Advertisements do not enjoy protection underArt. 19(1)(a) of Indian constitution: Generally freedom of speech is considered to be almost sacrosanct and enjoys a very high levelof judicialand constitutional protection. In the interests ofa sound, healthyliberaldemocracy freedom of speech has been upheld by the judiciary but the form of speech that enjoys this kind of protection has usually been limited to political views, opinions and ideology as well as literary and artistic creations. Apart from the grounds mentioned inArt 19(2) and those detailed in the preceding chapter of this paper restrictions imposed by a statute cannot have any other grounds. But commercialspeech has not received that kind ofunstinted judicial and constitutional support from the earliest days of the post-constitutional era. An important case that brought to focus the issue of commercial speech and whether it should receive the same protection that political or artistic expressions receive from the constitution by virtue ofArt 19(1)(a) and Art
19(2) is Hamdard Dawakhana v. Union of India.6
“When it (advertisement) takes the formof a commercial advertisement which has an element of trade and commerce, it no longer falls within the concept of freedom of speech, for the object is not propagation of ideas, social political or economic, or furtherance of literature or human thought, but the commendation of the efficacy , value and importance of certain goods.”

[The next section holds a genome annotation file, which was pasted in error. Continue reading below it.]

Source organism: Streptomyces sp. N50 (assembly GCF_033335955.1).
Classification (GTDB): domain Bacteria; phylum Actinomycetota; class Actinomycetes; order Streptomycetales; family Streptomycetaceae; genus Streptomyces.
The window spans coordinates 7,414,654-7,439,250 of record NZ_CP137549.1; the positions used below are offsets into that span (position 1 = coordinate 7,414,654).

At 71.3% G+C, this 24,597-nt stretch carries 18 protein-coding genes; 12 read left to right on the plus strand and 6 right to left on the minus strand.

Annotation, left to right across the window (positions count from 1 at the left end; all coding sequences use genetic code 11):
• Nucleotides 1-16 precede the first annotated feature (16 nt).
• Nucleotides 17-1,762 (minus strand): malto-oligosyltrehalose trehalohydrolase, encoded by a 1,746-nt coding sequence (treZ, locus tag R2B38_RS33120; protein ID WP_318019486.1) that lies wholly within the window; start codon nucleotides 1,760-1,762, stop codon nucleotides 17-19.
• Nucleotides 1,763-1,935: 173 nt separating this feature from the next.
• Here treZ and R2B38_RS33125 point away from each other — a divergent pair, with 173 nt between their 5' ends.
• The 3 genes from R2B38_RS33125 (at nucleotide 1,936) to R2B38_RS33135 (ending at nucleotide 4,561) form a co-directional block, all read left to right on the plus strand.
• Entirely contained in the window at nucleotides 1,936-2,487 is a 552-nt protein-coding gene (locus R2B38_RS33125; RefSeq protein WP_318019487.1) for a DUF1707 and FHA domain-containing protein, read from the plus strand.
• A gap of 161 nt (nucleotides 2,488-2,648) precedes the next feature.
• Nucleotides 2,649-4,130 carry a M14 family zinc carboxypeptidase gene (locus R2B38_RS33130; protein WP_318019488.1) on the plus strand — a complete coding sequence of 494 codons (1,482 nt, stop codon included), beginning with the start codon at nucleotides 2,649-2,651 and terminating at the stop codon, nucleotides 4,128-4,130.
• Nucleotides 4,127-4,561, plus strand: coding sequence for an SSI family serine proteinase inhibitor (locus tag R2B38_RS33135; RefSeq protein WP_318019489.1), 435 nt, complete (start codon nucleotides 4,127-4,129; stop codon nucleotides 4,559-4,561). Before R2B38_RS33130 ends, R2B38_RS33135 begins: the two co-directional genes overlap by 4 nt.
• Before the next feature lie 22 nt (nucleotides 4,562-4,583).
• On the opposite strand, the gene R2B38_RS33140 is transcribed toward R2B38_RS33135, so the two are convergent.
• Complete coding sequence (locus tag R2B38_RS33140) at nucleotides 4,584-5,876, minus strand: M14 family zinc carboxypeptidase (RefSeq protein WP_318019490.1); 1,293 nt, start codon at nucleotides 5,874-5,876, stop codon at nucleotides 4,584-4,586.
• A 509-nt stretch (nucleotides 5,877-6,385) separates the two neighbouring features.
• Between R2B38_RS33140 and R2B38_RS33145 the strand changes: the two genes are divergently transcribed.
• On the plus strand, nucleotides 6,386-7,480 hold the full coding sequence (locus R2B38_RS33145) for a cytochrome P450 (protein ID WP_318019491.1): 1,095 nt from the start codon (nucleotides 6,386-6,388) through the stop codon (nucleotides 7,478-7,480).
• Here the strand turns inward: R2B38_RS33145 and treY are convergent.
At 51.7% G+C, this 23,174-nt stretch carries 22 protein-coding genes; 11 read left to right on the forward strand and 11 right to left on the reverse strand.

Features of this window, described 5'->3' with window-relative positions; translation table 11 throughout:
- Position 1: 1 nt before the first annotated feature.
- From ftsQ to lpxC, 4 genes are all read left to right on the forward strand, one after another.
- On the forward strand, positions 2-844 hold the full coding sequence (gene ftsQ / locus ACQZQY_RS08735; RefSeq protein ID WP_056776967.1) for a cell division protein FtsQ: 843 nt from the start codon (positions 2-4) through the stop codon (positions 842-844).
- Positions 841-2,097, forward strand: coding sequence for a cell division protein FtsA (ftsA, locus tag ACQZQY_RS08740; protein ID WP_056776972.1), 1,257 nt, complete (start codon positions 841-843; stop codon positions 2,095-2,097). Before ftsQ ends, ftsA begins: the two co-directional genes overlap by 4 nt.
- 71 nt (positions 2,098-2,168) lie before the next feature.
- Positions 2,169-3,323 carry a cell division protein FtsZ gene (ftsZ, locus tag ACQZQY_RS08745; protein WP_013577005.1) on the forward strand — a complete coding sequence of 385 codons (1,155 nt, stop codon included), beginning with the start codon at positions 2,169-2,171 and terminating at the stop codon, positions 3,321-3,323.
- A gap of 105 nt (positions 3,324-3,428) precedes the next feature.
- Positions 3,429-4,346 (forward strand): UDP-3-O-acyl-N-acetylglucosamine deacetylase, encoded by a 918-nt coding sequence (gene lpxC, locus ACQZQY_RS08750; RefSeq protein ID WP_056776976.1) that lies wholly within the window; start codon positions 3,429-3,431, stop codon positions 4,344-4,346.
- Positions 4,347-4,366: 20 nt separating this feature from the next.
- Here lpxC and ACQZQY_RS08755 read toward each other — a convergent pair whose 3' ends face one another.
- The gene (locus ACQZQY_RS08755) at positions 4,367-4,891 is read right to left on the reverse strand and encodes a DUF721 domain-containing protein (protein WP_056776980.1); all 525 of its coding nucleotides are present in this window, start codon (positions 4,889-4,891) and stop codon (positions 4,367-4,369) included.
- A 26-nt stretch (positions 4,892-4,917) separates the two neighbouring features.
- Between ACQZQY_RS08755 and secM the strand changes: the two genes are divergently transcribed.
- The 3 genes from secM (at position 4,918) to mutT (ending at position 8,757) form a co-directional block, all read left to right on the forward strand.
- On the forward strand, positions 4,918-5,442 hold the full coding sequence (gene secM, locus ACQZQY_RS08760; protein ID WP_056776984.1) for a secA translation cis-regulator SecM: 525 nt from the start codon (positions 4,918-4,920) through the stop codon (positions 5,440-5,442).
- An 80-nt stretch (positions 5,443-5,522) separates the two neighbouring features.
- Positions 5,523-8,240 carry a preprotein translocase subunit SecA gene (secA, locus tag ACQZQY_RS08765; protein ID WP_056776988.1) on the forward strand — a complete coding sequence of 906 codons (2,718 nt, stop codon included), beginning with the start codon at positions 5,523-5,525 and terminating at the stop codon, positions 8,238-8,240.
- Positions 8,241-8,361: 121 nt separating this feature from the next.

This statement forms the bottom of the judgment and encapsulates the legal position occupied by commercial speech when it comes to protection under Art 19(1)(a). The judgment iterated that advertisements prohibited by the impugned Act relate to trade and commerce and not the propagation of ideas and that advertising of prohibited drugs and commodities of which the sale is not in the interest of the general public cannot be speech within the meaning of Art 19(1)(a).
Advertisements do enjoy protection underArt. 19(1)(a) of Indian constitution: The judgment delivered in Tata Press Ltd v. Mahanagar Telephone Nigam Ltd 7 brought about a tectonic shift in the wayfreedom of commercial speech was perceived by constitutional jurisprudence in India. But even before this landmark judgment was delivered, in cases decided much before the one under discussion in this chapter, the Supreme Court had modified its view regarding commercial speech that it expressed in Hamdard Dawakhana v. Union of India.
The appellant in this case (Tata Press Ltd) had contended that “commercialspeech” is protected by Art 19(1)(a) read with Art 19(2) while the respondent’s contention was that purely commercial advertisement meant for the furtherance of trade and commerce was outside the concept encapsulated by Art 19(1)(a). The respondent placed reliance on the judgment delivered in Hamdard Dawakhana v. Union of India that has been discussed in detail in the previous chapter.